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Today’s Wall Street Journal has a piece about a bizarre trend out there in Real America: Owners of large, luxury housing complexes so desperate for rent that they’re chasing after holders of Section 8 vouchers, who previously had to make do with the most basic accomodations. It’s creating a wider range of housing options for low-income people—-now searcheable on www.gosection8.com—and also shaking up perceptions of what a “section 8” property means for a neighborhood.
That’s a jarring contrast for anyone tuned into housing issues in the District (to get tuned in, scan the Coalition for Smarter Growth’s excellent briefing here). D.C. has about 100 project-based Section 8 buildings—whose landlords sign contracts with HUD to accept the federally-funded vouchers—and no more on the horizon. Between 2000 and 2008, about 2,000 units leaked out of the system. In relatively healthy real estate markets like D.C.’s, the steady income of a Section 8 subsidy isn’t as comparatively appealing, and developers are circling around those properties that stay subsidized while the neighborhood gentrifies around them.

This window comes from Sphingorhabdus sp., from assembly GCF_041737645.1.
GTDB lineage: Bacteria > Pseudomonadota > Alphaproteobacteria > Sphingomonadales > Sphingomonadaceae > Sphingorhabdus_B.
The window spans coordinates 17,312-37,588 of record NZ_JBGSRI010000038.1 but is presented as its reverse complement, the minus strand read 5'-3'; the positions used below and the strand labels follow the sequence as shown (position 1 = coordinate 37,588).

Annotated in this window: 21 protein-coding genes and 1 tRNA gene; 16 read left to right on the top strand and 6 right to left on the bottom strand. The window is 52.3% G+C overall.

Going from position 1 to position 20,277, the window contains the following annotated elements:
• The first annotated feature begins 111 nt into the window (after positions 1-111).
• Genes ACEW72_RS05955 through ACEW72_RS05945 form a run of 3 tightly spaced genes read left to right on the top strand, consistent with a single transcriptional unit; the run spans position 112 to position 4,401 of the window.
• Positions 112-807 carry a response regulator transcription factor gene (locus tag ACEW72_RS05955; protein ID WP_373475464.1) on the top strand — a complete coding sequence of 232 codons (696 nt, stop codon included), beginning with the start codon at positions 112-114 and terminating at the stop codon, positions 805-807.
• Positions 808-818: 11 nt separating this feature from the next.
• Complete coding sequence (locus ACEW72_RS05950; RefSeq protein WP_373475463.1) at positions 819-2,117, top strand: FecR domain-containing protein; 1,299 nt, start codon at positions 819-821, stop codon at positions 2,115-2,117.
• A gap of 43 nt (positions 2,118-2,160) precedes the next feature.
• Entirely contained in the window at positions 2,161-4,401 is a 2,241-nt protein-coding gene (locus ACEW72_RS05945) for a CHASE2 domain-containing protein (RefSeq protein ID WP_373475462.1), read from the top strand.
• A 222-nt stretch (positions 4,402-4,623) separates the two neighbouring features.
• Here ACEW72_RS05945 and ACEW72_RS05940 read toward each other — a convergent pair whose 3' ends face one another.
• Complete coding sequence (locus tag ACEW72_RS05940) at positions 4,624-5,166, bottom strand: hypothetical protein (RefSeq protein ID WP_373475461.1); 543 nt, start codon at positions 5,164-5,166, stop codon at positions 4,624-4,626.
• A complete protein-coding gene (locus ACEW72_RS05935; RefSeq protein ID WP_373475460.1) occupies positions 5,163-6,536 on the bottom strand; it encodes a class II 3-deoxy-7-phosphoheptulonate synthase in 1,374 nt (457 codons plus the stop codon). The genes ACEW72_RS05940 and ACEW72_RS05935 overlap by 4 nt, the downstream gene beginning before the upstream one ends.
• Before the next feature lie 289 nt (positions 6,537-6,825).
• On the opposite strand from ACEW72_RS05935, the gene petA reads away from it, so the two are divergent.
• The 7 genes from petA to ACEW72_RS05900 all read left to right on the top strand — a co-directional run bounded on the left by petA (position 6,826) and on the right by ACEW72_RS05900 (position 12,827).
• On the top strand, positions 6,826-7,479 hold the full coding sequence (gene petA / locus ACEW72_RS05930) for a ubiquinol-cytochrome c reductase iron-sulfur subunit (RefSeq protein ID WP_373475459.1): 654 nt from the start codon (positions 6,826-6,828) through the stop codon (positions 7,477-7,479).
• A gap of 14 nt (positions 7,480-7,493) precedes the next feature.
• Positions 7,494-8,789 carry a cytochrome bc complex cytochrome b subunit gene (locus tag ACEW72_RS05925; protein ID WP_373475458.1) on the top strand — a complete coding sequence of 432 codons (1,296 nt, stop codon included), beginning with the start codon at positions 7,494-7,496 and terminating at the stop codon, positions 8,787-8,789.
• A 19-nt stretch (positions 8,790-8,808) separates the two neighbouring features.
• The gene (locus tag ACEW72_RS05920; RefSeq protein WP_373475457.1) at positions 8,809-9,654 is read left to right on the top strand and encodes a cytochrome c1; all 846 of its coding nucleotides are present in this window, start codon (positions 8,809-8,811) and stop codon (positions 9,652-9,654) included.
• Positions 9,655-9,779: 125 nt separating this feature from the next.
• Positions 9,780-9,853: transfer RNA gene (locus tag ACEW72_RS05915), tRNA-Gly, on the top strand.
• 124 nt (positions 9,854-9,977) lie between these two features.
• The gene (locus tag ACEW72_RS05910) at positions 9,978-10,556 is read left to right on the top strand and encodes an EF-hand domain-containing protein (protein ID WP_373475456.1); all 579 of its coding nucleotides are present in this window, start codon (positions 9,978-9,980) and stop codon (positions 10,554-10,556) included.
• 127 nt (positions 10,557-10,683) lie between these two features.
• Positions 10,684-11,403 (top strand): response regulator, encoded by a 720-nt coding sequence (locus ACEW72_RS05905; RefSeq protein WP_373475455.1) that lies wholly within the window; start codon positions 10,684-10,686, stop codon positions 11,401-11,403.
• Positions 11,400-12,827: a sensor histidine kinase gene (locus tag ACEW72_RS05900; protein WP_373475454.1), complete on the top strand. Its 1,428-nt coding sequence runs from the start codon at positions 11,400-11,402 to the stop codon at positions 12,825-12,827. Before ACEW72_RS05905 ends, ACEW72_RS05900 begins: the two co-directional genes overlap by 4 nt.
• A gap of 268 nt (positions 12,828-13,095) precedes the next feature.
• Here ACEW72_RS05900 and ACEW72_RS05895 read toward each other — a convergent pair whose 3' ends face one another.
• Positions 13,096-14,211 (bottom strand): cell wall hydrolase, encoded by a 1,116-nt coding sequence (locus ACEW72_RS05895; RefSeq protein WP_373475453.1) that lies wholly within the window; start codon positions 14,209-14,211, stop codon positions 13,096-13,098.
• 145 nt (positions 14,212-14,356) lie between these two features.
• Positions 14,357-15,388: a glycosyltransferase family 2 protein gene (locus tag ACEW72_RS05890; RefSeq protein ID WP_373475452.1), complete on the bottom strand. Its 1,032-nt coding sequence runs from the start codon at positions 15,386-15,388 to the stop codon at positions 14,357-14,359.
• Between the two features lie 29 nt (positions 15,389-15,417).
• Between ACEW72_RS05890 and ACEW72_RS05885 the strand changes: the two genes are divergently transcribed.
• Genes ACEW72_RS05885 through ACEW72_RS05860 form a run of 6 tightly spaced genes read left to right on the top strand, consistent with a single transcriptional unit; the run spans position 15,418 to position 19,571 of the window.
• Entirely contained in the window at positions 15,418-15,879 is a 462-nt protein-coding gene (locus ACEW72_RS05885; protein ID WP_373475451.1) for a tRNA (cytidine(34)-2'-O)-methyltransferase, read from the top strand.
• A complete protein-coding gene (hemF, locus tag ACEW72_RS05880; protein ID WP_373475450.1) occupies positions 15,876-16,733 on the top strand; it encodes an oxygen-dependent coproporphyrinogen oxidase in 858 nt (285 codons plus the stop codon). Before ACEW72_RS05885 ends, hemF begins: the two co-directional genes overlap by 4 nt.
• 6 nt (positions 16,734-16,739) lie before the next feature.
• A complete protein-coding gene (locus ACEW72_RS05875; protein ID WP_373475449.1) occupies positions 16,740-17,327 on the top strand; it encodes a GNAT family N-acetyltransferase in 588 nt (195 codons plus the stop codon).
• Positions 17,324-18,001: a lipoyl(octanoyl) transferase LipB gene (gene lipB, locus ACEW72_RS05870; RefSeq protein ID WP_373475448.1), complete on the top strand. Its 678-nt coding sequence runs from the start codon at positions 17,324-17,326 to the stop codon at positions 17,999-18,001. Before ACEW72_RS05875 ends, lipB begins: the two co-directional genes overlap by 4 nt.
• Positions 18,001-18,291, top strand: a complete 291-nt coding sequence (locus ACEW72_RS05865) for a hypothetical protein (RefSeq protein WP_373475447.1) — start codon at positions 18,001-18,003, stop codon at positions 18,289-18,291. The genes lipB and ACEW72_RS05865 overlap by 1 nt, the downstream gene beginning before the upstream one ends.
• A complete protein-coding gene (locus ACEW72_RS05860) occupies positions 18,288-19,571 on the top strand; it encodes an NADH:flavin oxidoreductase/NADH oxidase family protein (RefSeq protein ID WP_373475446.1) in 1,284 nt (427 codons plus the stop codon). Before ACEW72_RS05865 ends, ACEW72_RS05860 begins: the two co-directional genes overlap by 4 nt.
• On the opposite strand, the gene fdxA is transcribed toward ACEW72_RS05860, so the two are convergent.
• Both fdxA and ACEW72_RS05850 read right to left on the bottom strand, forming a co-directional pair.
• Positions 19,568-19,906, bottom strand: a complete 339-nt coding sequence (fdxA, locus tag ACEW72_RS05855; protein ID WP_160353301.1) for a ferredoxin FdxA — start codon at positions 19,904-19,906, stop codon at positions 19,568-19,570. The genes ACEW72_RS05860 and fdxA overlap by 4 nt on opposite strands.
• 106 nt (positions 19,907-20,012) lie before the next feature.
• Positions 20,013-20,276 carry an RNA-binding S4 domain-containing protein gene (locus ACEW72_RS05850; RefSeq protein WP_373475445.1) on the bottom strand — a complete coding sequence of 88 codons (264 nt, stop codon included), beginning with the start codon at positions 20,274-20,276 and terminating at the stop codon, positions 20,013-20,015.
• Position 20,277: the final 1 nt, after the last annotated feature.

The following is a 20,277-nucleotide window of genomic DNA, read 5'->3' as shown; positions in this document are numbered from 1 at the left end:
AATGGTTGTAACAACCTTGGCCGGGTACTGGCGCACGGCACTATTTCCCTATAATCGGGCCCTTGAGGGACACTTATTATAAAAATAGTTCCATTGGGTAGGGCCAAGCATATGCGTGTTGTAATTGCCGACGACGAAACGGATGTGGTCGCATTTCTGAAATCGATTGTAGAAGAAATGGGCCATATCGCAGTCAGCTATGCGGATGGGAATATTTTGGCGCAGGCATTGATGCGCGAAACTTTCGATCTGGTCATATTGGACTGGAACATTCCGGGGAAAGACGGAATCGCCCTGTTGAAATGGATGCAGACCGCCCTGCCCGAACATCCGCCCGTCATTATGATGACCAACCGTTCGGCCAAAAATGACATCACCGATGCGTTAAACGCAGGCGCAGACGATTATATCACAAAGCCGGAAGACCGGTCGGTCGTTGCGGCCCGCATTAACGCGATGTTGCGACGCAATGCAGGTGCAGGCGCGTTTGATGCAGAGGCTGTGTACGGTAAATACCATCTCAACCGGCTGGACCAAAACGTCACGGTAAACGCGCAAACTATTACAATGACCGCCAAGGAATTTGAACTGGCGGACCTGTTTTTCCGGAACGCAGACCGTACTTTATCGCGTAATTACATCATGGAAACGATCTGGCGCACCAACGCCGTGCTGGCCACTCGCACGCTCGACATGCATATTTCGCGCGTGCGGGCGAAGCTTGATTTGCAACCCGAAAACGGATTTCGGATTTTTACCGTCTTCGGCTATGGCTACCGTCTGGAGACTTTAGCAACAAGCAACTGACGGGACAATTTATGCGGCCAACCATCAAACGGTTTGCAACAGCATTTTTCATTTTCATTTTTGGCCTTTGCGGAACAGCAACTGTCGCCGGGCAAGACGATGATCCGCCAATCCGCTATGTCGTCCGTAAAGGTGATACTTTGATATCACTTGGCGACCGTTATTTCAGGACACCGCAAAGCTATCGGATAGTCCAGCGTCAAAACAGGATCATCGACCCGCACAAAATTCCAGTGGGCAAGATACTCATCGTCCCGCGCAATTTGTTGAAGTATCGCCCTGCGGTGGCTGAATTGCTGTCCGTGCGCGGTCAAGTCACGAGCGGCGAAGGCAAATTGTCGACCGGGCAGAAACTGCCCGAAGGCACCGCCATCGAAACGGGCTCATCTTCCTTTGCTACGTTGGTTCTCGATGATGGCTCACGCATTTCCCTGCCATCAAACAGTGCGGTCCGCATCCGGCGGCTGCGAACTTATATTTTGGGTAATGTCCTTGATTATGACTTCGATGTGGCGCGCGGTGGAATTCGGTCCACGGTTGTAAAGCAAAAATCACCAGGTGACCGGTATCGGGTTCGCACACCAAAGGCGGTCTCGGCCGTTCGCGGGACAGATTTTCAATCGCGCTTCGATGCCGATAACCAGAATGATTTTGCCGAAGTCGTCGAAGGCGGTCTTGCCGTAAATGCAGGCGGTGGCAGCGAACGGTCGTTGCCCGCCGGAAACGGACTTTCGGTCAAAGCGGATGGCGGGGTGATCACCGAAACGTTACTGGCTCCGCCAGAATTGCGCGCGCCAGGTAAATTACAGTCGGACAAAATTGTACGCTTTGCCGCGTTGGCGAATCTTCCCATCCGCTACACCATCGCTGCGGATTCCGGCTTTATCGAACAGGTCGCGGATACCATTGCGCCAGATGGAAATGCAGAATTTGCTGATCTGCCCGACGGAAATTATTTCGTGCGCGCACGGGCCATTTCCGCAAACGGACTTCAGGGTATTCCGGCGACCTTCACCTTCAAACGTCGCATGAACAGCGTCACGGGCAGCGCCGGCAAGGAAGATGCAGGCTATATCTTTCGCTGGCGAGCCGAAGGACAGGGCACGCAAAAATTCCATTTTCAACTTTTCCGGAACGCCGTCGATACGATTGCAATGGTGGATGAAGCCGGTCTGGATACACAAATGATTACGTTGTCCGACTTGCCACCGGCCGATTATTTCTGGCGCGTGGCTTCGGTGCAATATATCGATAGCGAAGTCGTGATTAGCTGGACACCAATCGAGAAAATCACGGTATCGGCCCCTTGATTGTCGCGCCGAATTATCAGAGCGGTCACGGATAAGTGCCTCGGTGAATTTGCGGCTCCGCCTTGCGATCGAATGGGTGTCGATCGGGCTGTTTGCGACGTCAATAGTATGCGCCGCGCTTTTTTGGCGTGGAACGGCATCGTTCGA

When a neighborhood improves to the point where enough people will pay market rate to live there, project-based Section 8 will often choose to “opt out” of their contracts. Several years ago, Mid-City Financial Corporation did this at the 262-unit Washington Apartments—or, as the website says, “freed [the building] of all its regulatory restrictions.” For the last couple of years, Mid-City has issued opt-out notices at another of its properties in Shaw, a 122 unit complex known as Lincoln-Westmoreland II. If it went through with the notice and raised the rents to market rate, residents could apply for an “enhanced” voucher, which requires a re-screening process. If they qualify, they could either use it stay and pay slightly higher rents, or take it elsewhere—but with the low turnover and decreasing availability of subsidized housing in D.C., nothing’s guaranteed.
At the moment, Lincoln-Westmoreland appears to be safe, according to Mid-City vice president Michael Meers. “I would expect that this property would continue to operate in the way that it has, just based on market conditions,” Meers told Housing Complex. “It’s still a nighborhood in transition.” So, Shaw’s not booming enough yet for ditching Section 8 to be an irresisteble financial proposition. But with the way things are going, that point may not be far off. And there are definitely no luxury Section 8 rentals for Washingtonians.